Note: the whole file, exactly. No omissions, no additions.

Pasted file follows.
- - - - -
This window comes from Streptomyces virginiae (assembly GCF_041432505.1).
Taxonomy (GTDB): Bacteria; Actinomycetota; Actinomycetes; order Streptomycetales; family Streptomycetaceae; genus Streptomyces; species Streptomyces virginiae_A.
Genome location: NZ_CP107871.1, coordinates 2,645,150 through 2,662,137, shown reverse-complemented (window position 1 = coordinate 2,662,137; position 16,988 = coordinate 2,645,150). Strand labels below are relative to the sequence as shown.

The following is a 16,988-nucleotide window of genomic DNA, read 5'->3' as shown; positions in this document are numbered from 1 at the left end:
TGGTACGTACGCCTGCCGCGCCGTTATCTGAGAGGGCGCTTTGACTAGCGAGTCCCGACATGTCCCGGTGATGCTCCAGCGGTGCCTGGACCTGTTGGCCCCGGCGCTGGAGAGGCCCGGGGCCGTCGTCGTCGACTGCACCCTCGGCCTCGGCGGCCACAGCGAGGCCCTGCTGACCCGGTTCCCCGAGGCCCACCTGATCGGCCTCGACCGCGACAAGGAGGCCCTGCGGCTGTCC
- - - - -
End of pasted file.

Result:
This window comes from Streptomyces virginiae (assembly GCF_041432505.1).
Taxonomy (GTDB): Bacteria; Actinomycetota; Actinomycetes; order Streptomycetales; family Streptomycetaceae; genus Streptomyces; species Streptomyces virginiae_A.
Genome location: NZ_CP107871.1, coordinates 2,645,150 through 2,662,137, shown reverse-complemented (window position 1 = coordinate 2,662,137; position 16,988 = coordinate 2,645,150). Strand labels below are relative to the sequence as shown.

The following is a 16,988-nucleotide window of genomic DNA, read 5'->3' as shown; positions in this document are numbered from 1 at the left end:
TGGTACGTACGCCTGCCGCGCCGTTATCTGAGAGGGCGCTTTGACTAGCGAGTCCCGACATGTCCCGGTGATGCTCCAGCGGTGCCTGGACCTGTTGGCCCCGGCGCTGGAGAGGCCCGGGGCCGTCGTCGTCGACTGCACCCTCGGCCTCGGCGGCCACAGCGAGGCCCTGCTGACCCGGTTCCCCGAGGCCCACCTGATCGGCCTCGACCGCGACAAGGAGGCCCTGCGGCTGTCC